tomography

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tomography (tŏ-mog-răfi) n. the technique of rotating a radiation detector around the patient so that the image obtained gives additional three-dimensional information. In plain film tomography this produces an image of structures at a particular depth within the body, bringing them into sharp focus, while deliberately blurring structures above and below them. The visual record of this technique is called a tomogram. See also computerized tomography, positron emission tomography, SPECT scanning.

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to·mog·ra·phy / təˈmägrəfē/ • n. a technique for displaying a representation of a cross section through a human body or other solid object using X-rays or ultrasound. DERIVATIVES: to·mo·graph·ic / ˌtōməˈgrafik/ adj.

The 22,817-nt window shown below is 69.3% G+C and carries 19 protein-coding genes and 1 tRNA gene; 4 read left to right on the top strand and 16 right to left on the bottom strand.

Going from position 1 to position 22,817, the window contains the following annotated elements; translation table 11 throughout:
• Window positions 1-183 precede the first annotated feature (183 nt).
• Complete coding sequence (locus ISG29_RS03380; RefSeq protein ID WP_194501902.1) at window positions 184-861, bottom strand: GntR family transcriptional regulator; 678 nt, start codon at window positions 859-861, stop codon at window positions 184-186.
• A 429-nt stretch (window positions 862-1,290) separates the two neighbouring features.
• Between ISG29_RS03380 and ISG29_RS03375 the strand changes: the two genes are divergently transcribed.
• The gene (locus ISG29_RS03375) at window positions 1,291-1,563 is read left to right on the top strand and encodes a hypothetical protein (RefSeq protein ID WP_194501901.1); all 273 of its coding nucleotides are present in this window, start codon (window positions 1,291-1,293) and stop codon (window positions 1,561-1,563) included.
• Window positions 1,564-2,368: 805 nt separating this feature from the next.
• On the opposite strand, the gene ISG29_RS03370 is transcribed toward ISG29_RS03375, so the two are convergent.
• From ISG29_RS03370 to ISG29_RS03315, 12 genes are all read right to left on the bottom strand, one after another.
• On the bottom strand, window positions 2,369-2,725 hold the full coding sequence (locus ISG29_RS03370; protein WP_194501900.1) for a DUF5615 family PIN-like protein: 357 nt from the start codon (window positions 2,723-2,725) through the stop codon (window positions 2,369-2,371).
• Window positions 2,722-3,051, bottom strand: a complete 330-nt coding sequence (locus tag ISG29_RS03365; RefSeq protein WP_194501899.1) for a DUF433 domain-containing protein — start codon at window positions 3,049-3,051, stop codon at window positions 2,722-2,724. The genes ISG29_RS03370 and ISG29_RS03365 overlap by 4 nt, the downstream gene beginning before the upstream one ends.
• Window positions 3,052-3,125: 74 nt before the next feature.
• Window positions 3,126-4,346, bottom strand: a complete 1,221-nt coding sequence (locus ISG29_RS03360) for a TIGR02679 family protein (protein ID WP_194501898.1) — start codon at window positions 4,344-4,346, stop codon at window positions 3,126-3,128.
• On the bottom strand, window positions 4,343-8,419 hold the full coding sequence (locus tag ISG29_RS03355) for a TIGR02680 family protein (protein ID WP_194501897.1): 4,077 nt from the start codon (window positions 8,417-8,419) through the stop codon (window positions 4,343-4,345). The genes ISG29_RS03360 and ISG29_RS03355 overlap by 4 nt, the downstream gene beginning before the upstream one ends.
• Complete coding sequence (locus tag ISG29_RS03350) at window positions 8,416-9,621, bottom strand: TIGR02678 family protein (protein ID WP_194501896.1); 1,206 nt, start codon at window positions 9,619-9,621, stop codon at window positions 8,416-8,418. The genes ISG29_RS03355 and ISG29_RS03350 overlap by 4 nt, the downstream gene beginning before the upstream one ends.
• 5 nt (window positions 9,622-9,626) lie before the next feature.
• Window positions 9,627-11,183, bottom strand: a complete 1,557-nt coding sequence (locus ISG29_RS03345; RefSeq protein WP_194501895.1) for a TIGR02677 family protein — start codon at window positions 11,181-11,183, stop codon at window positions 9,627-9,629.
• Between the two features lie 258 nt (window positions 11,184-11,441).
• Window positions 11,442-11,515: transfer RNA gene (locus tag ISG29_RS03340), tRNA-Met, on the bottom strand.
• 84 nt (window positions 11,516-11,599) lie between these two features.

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tomography The use of X-rays to photograph a selected plane of a human body with other planes eliminated. The CT (computerized tomography) scanner is a ring-shaped X-ray machine that rotates through 180° around the horizontal patient, making numerous X-ray measurements every few degrees. The vast amount of information acquired is built into a three-dimensional image of the tissues under examination by the scanner's own computer. The patient is exposed to a dose of X-rays only some 20% of that used in a normal diagnostic X-ray.

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tomography Any technique by which details of a subsurface plane can be represented graphically. See SEISMIC TOMOGRAPHY.

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tomography Technique of X-ray photography in which details of only a single slice or plane of body tissue are shown.